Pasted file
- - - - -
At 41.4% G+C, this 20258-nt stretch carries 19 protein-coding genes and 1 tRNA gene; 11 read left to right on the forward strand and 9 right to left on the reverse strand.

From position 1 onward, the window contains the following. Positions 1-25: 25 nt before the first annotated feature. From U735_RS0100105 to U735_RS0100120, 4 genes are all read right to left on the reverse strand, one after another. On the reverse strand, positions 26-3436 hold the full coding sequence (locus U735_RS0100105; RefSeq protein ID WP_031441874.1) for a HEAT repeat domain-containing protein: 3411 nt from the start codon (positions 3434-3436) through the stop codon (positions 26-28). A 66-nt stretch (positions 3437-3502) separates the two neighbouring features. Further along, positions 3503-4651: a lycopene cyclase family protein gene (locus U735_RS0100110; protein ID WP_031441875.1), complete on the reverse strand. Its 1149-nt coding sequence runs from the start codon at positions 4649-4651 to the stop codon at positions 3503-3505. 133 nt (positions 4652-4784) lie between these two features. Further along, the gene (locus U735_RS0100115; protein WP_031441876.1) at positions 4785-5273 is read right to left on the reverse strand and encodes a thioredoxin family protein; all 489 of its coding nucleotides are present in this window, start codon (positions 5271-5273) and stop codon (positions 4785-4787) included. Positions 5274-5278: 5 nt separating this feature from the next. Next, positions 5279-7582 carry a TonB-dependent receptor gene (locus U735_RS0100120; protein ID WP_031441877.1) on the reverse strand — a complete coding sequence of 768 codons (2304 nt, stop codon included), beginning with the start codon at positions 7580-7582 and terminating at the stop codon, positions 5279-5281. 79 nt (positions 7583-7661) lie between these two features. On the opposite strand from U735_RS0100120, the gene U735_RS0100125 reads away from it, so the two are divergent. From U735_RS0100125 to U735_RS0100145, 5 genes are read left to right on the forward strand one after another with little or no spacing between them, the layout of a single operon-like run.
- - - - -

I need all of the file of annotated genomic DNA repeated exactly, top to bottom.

At 41.4% G+C, this 20258-nt stretch carries 19 protein-coding genes and 1 tRNA gene; 11 read left to right on the forward strand and 9 right to left on the reverse strand.

From position 1 onward, the window contains the following. Positions 1-25: 25 nt before the first annotated feature. From U735_RS0100105 to U735_RS0100120, 4 genes are all read right to left on the reverse strand, one after another. On the reverse strand, positions 26-3436 hold the full coding sequence (locus U735_RS0100105; RefSeq protein ID WP_031441874.1) for a HEAT repeat domain-containing protein: 3411 nt from the start codon (positions 3434-3436) through the stop codon (positions 26-28). A 66-nt stretch (positions 3437-3502) separates the two neighbouring features. Further along, positions 3503-4651: a lycopene cyclase family protein gene (locus U735_RS0100110; protein ID WP_031441875.1), complete on the reverse strand. Its 1149-nt coding sequence runs from the start codon at positions 4649-4651 to the stop codon at positions 3503-3505. 133 nt (positions 4652-4784) lie between these two features. Further along, the gene (locus U735_RS0100115; protein WP_031441876.1) at positions 4785-5273 is read right to left on the reverse strand and encodes a thioredoxin family protein; all 489 of its coding nucleotides are present in this window, start codon (positions 5271-5273) and stop codon (positions 4785-4787) included. Positions 5274-5278: 5 nt separating this feature from the next. Next, positions 5279-7582 carry a TonB-dependent receptor gene (locus U735_RS0100120; protein ID WP_031441877.1) on the reverse strand — a complete coding sequence of 768 codons (2304 nt, stop codon included), beginning with the start codon at positions 7580-7582 and terminating at the stop codon, positions 5279-5281. 79 nt (positions 7583-7661) lie between these two features. On the opposite strand from U735_RS0100120, the gene U735_RS0100125 reads away from it, so the two are divergent. From U735_RS0100125 to U735_RS0100145, 5 genes are read left to right on the forward strand one after another with little or no spacing between them, the layout of a single operon-like run.